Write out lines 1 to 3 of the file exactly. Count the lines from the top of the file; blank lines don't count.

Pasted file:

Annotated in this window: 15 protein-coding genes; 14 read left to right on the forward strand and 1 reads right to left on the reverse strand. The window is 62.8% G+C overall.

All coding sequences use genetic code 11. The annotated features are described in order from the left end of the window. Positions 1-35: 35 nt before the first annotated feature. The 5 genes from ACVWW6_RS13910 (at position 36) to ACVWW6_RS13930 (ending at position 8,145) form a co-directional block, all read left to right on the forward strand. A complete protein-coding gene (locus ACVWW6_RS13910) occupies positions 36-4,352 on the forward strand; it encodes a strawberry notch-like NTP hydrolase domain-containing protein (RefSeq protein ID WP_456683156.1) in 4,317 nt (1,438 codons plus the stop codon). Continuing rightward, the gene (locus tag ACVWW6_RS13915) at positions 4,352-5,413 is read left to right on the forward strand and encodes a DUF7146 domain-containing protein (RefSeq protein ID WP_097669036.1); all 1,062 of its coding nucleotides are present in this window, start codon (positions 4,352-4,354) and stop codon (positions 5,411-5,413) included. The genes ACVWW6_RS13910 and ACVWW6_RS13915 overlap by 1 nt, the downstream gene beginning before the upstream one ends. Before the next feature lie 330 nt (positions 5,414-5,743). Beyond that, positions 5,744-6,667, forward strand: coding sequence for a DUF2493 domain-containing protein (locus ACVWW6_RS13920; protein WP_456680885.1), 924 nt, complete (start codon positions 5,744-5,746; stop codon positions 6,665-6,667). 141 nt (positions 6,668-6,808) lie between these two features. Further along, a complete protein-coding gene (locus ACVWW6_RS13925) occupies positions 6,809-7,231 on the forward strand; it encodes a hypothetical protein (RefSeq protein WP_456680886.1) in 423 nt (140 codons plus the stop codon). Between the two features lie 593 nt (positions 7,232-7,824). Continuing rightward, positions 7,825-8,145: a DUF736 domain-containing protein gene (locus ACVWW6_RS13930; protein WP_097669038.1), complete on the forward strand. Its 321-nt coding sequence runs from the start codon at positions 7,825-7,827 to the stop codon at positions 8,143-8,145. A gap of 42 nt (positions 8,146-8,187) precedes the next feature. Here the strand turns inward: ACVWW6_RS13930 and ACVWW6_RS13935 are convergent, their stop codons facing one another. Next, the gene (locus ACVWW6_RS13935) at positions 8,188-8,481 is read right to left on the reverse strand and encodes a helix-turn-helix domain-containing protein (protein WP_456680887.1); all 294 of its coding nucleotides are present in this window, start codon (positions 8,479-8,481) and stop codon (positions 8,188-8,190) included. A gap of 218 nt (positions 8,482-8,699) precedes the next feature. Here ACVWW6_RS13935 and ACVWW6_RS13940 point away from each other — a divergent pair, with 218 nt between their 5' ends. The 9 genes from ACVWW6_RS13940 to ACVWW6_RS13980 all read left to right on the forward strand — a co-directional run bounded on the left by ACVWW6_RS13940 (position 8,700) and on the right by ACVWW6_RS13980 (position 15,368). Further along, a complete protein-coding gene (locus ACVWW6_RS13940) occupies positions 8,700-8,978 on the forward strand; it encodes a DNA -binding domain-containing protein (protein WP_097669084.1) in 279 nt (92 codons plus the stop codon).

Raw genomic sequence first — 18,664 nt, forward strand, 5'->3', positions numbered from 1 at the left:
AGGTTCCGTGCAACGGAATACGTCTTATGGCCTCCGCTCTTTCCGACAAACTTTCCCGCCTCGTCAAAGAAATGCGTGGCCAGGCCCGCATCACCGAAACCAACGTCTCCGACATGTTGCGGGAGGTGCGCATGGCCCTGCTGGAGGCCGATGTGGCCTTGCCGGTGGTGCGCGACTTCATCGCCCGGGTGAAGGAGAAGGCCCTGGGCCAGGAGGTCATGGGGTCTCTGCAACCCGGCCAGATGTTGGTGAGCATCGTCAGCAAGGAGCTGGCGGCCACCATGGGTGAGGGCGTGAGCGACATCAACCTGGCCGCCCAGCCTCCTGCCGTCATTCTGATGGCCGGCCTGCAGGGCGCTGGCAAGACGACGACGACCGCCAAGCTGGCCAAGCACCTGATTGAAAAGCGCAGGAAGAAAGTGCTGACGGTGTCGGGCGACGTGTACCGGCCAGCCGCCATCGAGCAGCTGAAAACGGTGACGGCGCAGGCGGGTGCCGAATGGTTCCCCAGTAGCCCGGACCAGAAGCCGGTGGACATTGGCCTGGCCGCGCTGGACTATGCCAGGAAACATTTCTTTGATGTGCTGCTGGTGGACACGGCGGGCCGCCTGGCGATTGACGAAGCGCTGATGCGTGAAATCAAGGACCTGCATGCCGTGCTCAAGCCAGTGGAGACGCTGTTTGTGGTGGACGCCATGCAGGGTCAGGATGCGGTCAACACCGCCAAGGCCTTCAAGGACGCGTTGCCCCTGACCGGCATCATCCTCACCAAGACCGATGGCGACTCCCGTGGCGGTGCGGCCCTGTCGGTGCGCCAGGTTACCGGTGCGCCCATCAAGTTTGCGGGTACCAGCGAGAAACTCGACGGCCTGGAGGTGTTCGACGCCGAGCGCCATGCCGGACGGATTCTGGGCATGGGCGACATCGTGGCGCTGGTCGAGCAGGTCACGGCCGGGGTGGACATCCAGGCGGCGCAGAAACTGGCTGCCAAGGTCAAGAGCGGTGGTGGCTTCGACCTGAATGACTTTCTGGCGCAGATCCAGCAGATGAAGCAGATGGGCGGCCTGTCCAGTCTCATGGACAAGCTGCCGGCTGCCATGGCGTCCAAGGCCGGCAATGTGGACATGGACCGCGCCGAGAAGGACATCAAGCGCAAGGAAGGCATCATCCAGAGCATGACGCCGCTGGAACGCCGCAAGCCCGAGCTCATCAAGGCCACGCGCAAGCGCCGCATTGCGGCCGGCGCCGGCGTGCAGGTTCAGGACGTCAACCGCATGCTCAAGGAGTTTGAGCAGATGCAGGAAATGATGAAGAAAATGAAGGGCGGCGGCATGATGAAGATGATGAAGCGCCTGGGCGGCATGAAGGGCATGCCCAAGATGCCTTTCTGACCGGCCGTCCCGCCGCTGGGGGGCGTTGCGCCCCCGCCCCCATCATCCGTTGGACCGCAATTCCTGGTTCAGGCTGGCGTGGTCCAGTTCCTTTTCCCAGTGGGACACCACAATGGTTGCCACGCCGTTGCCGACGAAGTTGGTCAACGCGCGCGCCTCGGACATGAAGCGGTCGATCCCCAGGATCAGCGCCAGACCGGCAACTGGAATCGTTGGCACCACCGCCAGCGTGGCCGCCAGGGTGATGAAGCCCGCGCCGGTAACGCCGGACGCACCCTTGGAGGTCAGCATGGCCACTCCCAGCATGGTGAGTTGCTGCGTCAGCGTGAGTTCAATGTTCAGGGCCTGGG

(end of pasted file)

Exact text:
Annotated in this window: 15 protein-coding genes; 14 read left to right on the forward strand and 1 reads right to left on the reverse strand. The window is 62.8% G+C overall.

All coding sequences use genetic code 11. The annotated features are described in order from the left end of the window. Positions 1-35: 35 nt before the first annotated feature. The 5 genes from ACVWW6_RS13910 (at position 36) to ACVWW6_RS13930 (ending at position 8,145) form a co-directional block, all read left to right on the forward strand. A complete protein-coding gene (locus ACVWW6_RS13910) occupies positions 36-4,352 on the forward strand; it encodes a strawberry notch-like NTP hydrolase domain-containing protein (RefSeq protein ID WP_456683156.1) in 4,317 nt (1,438 codons plus the stop codon). Continuing rightward, the gene (locus tag ACVWW6_RS13915) at positions 4,352-5,413 is read left to right on the forward strand and encodes a DUF7146 domain-containing protein (RefSeq protein ID WP_097669036.1); all 1,062 of its coding nucleotides are present in this window, start codon (positions 4,352-4,354) and stop codon (positions 5,411-5,413) included. The genes ACVWW6_RS13910 and ACVWW6_RS13915 overlap by 1 nt, the downstream gene beginning before the upstream one ends. Before the next feature lie 330 nt (positions 5,414-5,743). Beyond that, positions 5,744-6,667, forward strand: coding sequence for a DUF2493 domain-containing protein (locus ACVWW6_RS13920; protein WP_456680885.1), 924 nt, complete (start codon positions 5,744-5,746; stop codon positions 6,665-6,667). 141 nt (positions 6,668-6,808) lie between these two features. Further along, a complete protein-coding gene (locus ACVWW6_RS13925) occupies positions 6,809-7,231 on the forward strand; it encodes a hypothetical protein (RefSeq protein WP_456680886.1) in 423 nt (140 codons plus the stop codon). Between the two features lie 593 nt (positions 7,232-7,824). Continuing rightward, positions 7,825-8,145: a DUF736 domain-containing protein gene (locus ACVWW6_RS13930; protein WP_097669038.1), complete on the forward strand. Its 321-nt coding sequence runs from the start codon at positions 7,825-7,827 to the stop codon at positions 8,143-8,145. A gap of 42 nt (positions 8,146-8,187) precedes the next feature. Here the strand turns inward: ACVWW6_RS13930 and ACVWW6_RS13935 are convergent, their stop codons facing one another. Next, the gene (locus ACVWW6_RS13935) at positions 8,188-8,481 is read right to left on the reverse strand and encodes a helix-turn-helix domain-containing protein (protein WP_456680887.1); all 294 of its coding nucleotides are present in this window, start codon (positions 8,479-8,481) and stop codon (positions 8,188-8,190) included. A gap of 218 nt (positions 8,482-8,699) precedes the next feature. Here ACVWW6_RS13935 and ACVWW6_RS13940 point away from each other — a divergent pair, with 218 nt between their 5' ends. The 9 genes from ACVWW6_RS13940 to ACVWW6_RS13980 all read left to right on the forward strand — a co-directional run bounded on the left by ACVWW6_RS13940 (position 8,700) and on the right by ACVWW6_RS13980 (position 15,368). Further along, a complete protein-coding gene (locus ACVWW6_RS13940) occupies positions 8,700-8,978 on the forward strand; it encodes a DNA -binding domain-containing protein (protein WP_097669084.1) in 279 nt (92 codons plus the stop codon).

Raw genomic sequence first — 18,664 nt, forward strand, 5'->3', positions numbered from 1 at the left: